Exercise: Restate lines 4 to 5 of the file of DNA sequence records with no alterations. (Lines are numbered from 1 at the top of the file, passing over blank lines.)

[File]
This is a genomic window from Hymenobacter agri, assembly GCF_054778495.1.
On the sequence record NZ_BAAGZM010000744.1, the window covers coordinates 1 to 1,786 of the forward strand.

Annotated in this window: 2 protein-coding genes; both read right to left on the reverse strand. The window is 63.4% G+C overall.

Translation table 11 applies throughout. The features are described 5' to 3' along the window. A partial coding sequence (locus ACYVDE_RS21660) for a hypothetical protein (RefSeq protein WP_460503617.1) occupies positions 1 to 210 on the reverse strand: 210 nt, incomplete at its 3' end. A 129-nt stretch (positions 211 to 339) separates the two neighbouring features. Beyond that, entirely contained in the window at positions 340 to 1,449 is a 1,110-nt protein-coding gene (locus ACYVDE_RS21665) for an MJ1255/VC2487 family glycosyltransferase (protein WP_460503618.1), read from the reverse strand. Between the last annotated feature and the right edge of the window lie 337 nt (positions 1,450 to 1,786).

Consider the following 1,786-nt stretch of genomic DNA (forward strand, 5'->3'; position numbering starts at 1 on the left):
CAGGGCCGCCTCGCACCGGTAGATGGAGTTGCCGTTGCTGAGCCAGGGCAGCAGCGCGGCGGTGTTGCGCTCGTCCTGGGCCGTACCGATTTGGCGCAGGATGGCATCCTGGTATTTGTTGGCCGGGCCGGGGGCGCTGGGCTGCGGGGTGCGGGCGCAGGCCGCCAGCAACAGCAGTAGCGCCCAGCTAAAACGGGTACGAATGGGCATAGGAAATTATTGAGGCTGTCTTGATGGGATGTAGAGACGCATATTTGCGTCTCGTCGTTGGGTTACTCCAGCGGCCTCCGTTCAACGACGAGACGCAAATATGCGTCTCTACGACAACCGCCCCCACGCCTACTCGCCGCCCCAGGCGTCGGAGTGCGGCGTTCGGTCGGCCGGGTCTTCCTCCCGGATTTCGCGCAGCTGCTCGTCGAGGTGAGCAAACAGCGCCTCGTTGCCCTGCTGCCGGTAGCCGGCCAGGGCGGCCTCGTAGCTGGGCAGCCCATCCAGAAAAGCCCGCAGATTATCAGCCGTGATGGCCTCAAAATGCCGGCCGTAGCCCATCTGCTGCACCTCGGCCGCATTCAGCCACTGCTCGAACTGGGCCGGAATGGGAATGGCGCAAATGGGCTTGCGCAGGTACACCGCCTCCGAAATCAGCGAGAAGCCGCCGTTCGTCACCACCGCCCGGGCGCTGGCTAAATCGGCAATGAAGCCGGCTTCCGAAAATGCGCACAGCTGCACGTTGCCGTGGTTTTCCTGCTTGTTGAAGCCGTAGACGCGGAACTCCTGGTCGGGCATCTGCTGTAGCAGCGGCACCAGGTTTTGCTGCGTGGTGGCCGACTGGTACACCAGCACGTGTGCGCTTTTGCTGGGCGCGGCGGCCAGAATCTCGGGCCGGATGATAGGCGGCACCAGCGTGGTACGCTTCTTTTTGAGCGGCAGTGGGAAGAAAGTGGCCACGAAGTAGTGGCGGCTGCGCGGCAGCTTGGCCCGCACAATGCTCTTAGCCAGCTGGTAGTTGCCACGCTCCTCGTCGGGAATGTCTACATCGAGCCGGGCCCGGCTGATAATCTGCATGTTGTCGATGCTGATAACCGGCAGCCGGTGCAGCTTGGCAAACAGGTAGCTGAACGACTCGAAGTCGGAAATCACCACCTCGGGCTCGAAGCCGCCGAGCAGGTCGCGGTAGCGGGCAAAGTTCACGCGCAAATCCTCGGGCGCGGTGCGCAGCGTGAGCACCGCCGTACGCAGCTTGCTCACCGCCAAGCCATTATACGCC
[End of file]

Translation table 11 applies throughout. The features are described 5' to 3' along the window. A partial coding sequence (locus ACYVDE_RS21660) for a hypothetical protein (RefSeq protein WP_460503617.1) occupies positions 1 to 210 on the reverse strand: 210 nt, incomplete at its 3' end. A 129-nt stretch (positions 211 to 339) separates the two neighbouring features. Beyond that, entirely contained in the window at positions 340 to 1,449 is a 1,110-nt protein-coding gene (locus ACYVDE_RS21665) for an MJ1255/VC2487 family glycosyltransferase (protein WP_460503618.1), read from the reverse strand. Between the last annotated feature and the right edge of the window lie 337 nt (positions 1,450 to 1,786).

Consider the following 1,786-nt stretch of genomic DNA (forward strand, 5'->3'; position numbering starts at 1 on the left):